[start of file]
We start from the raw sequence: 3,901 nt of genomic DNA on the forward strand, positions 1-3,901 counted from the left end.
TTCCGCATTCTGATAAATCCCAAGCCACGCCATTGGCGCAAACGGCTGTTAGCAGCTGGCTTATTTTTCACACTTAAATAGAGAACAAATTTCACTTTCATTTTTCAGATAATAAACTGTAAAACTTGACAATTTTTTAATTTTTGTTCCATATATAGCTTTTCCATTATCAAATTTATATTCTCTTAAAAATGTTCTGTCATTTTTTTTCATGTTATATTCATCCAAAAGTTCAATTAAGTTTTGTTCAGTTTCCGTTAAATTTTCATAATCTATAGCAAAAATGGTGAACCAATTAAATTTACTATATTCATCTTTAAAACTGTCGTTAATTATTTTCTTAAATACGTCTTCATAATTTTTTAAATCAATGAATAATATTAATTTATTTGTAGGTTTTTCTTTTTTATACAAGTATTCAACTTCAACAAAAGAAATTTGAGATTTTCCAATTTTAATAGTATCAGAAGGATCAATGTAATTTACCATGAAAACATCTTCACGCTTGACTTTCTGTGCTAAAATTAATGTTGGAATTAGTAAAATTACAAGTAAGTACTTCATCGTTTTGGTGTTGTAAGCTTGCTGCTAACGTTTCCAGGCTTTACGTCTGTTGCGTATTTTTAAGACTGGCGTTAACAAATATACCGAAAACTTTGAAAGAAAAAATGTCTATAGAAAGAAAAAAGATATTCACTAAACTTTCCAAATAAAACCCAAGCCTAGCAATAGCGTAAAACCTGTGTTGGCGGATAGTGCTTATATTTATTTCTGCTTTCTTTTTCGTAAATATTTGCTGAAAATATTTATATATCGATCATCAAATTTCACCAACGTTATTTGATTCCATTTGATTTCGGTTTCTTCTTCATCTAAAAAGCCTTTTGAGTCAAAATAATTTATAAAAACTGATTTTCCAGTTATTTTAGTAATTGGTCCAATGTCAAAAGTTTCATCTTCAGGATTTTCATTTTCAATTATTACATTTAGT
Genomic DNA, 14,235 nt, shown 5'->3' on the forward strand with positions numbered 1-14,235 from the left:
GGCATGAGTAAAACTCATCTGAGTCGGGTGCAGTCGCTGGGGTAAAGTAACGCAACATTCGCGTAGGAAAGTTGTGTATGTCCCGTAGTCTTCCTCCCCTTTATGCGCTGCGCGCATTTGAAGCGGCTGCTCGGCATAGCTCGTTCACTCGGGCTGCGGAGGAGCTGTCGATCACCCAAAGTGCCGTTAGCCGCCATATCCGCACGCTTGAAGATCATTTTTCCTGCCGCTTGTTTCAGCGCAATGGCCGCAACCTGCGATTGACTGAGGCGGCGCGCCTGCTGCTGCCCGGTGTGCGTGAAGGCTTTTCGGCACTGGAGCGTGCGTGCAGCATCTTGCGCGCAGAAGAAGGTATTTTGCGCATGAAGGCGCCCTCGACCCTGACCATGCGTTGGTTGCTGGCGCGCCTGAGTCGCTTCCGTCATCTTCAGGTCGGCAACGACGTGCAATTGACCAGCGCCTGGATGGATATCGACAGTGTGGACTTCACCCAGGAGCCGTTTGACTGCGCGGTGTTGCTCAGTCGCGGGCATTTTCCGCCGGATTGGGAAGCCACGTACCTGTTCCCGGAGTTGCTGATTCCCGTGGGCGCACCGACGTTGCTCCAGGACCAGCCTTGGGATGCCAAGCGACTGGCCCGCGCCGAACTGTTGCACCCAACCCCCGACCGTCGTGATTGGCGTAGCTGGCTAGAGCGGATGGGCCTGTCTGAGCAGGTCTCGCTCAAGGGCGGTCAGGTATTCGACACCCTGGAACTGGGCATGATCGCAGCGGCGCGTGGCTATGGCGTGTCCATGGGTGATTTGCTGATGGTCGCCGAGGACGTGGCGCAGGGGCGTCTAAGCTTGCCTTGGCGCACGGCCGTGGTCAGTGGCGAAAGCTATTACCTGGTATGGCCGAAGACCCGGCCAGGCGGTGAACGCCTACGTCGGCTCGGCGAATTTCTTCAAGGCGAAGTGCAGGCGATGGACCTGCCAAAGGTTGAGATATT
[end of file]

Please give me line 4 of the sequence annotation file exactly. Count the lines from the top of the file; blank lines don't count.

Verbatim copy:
GGCATGAGTAAAACTCATCTGAGTCGGGTGCAGTCGCTGGGGTAAAGTAACGCAACATTCGCGTAGGAAAGTTGTGTATGTCCCGTAGTCTTCCTCCCCTTTATGCGCTGCGCGCATTTGAAGCGGCTGCTCGGCATAGCTCGTTCACTCGGGCTGCGGAGGAGCTGTCGATCACCCAAAGTGCCGTTAGCCGCCATATCCGCACGCTTGAAGATCATTTTTCCTGCCGCTTGTTTCAGCGCAATGGCCGCAACCTGCGATTGACTGAGGCGGCGCGCCTGCTGCTGCCCGGTGTGCGTGAAGGCTTTTCGGCACTGGAGCGTGCGTGCAGCATCTTGCGCGCAGAAGAAGGTATTTTGCGCATGAAGGCGCCCTCGACCCTGACCATGCGTTGGTTGCTGGCGCGCCTGAGTCGCTTCCGTCATCTTCAGGTCGGCAACGACGTGCAATTGACCAGCGCCTGGATGGATATCGACAGTGTGGACTTCACCCAGGAGCCGTTTGACTGCGCGGTGTTGCTCAGTCGCGGGCATTTTCCGCCGGATTGGGAAGCCACGTACCTGTTCCCGGAGTTGCTGATTCCCGTGGGCGCACCGACGTTGCTCCAGGACCAGCCTTGGGATGCCAAGCGACTGGCCCGCGCCGAACTGTTGCACCCAACCCCCGACCGTCGTGATTGGCGTAGCTGGCTAGAGCGGATGGGCCTGTCTGAGCAGGTCTCGCTCAAGGGCGGTCAGGTATTCGACACCCTGGAACTGGGCATGATCGCAGCGGCGCGTGGCTATGGCGTGTCCATGGGTGATTTGCTGATGGTCGCCGAGGACGTGGCGCAGGGGCGTCTAAGCTTGCCTTGGCGCACGGCCGTGGTCAGTGGCGAAAGCTATTACCTGGTATGGCCGAAGACCCGGCCAGGCGGTGAACGCCTACGTCGGCTCGGCGAATTTCTTCAAGGCGAAGTGCAGGCGATGGACCTGCCAAAGGTTGAGATATT